Carbon credit program generates $8 million for farmers and ranchers

by WLJ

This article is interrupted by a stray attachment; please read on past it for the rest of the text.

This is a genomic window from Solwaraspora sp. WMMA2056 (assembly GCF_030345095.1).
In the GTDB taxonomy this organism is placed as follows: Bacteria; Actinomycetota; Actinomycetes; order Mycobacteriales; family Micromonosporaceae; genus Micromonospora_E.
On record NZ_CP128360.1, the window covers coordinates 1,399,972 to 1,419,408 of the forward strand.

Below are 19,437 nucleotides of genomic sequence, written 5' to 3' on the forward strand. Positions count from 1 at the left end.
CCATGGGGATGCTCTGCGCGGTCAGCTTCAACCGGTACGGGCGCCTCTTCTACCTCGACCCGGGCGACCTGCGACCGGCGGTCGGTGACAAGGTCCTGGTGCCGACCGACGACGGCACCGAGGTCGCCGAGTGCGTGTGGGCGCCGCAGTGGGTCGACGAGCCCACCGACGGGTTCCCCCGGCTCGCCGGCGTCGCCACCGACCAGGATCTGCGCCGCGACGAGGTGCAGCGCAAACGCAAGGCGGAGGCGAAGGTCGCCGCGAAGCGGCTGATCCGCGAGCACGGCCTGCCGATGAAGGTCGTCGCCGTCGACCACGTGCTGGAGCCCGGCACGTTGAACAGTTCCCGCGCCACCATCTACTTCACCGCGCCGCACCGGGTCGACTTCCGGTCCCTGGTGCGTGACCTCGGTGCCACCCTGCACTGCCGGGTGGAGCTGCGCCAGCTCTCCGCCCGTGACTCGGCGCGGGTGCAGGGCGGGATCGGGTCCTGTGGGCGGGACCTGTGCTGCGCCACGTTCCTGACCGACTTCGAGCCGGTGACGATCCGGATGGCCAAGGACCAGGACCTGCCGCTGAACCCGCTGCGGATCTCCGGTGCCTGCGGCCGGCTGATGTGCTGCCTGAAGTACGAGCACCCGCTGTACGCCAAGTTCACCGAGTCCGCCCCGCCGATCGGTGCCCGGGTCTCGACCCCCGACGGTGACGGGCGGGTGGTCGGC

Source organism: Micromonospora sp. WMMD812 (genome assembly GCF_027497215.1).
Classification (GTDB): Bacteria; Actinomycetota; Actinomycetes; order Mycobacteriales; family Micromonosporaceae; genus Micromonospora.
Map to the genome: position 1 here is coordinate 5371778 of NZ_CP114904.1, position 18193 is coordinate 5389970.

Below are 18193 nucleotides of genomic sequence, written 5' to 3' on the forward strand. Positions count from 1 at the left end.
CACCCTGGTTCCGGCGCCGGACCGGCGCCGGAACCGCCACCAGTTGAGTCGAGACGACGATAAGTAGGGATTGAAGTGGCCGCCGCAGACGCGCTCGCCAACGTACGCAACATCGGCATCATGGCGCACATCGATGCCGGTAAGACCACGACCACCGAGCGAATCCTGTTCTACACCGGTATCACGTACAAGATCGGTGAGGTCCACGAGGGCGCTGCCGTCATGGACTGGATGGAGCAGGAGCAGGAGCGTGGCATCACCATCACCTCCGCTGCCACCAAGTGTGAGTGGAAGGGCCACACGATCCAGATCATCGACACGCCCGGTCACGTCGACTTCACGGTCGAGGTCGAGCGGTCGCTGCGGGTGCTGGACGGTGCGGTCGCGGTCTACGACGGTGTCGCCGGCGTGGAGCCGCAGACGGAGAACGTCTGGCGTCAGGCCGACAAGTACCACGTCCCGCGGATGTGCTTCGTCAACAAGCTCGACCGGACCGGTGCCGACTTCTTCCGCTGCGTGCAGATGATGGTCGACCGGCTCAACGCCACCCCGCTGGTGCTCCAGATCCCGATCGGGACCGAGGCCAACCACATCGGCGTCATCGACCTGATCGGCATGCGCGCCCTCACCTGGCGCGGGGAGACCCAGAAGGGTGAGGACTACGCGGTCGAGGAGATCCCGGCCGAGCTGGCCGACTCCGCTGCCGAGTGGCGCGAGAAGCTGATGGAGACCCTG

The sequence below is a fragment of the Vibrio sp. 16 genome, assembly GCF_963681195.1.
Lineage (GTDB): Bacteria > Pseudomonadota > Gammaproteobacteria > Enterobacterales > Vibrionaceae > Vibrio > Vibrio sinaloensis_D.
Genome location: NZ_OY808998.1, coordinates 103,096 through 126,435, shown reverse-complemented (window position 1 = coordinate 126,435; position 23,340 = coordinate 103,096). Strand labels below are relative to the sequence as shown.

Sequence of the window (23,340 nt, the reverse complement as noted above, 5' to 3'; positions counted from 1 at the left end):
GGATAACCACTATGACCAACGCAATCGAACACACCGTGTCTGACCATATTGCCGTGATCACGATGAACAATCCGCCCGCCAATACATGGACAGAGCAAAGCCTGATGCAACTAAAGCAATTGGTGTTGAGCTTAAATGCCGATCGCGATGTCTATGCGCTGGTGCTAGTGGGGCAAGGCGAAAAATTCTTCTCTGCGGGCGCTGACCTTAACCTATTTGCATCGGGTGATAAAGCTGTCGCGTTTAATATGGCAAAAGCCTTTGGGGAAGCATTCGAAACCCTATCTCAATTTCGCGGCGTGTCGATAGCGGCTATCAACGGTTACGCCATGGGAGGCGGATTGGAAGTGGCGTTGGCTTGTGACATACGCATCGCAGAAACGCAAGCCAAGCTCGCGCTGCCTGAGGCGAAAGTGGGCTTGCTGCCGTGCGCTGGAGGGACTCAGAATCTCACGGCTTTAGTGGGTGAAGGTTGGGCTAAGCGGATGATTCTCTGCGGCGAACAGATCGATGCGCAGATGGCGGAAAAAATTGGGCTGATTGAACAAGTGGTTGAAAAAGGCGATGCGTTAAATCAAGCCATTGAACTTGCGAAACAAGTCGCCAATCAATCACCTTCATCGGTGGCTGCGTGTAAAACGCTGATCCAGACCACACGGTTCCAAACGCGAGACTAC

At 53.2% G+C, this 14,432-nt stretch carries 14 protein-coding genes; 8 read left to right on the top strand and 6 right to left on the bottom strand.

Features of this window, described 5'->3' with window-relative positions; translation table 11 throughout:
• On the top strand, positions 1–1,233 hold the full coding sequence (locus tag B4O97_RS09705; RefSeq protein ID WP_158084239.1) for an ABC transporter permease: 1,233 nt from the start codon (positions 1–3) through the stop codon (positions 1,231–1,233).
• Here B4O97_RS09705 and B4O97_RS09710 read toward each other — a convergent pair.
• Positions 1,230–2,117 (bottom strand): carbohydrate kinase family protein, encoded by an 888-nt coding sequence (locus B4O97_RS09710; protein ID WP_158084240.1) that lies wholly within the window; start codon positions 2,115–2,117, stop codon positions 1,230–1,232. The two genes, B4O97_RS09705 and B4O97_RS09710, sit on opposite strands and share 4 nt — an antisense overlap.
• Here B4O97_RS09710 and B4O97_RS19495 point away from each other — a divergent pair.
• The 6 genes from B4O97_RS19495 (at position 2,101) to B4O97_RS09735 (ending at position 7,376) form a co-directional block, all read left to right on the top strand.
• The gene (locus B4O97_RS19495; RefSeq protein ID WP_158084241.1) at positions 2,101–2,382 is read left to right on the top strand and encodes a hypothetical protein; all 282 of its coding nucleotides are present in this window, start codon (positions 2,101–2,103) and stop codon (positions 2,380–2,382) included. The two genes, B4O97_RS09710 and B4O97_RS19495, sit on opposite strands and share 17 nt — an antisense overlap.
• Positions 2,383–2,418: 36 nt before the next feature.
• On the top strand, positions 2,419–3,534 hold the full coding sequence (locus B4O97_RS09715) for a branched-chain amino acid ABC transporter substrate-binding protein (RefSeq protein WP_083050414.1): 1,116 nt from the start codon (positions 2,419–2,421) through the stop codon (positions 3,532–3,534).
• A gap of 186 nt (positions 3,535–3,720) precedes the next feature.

More than 2,300 farmers and ranchers will receive checks in the mail soon for capturing and storing carbon dioxide in their soil through the National Farmers Union Carbon Credit Program. National Farmers Union (NFU) President Tom Buis said total earnings from no-till and seeded grassland offsets generated $5,876,825 in income for 2006 and 2007 practices. To date, $8 million has been earned by producers since the voluntary program began in late 2006. "As conservation leaders, we know agriculture can play an important part in offsetting greenhouse gases in our environment today," Buis said. "Now, through innovative soil stewardship activities and the carbon offsets market through the Chicago Climate Exchange (CCX), producers are being rewarded for their environmental stewardship." This pool of enrollments sequestered carbon dioxide from 2.8 million acres using no-till cropping practices and by converting cropland to long term grass stands, as in Conservation Reserve Program acres. After third-party verification of the enrolled acres, the tons were registered and sold on CCX over the last several months. That amount of stored carbon dioxide offsets the estimated annual emissions of 320,000 automobiles. "We believe the role agriculture and forestry can play in combating global warming is enormous. The National Farmers Union and CCX share a common vision in creating market-based incentives that promote long term sustainability of America’s farmland. We are honored and proud to work with them through efforts of NFU to build this environmental market," said Dr. Richard L. Sandor, chairman and CEO of CCX. NFU was approved as an aggregator for CCX to pool and market carbon offsets in 2006 and has since become one of the largest providers of agricultural soil carbon offsets to CCX. CCX is the world’s first greenhouse gas emissions registry, reduction and trading system, trading more than 86 million tons of carbon offsets to date. Over the next three to five years, these farmers and ranchers will receive annual payments based on the acres they have enrolled and the price of the offsets traded. In addition to no-till and seeded grass offsets, credits can also be earned with prescribed grazing on native rangeland, tree planting projects, and methane capture projects. Additional pools of these offsets will be marketed in the coming months, he said. While enrollment is ongoing, the next pool deadlines will be Aug. 1 for the prescribed rotational grazing offsets and Aug. 15 for no-till/seeded grass offsets. The program is entirely voluntary, but contracts are considered legally binding once signed. The NFU Carbon Credit Program is available in all states where various offset projects are determined to be eligible by CCX. More information on the program can be found at www.nfu.org. — WLJ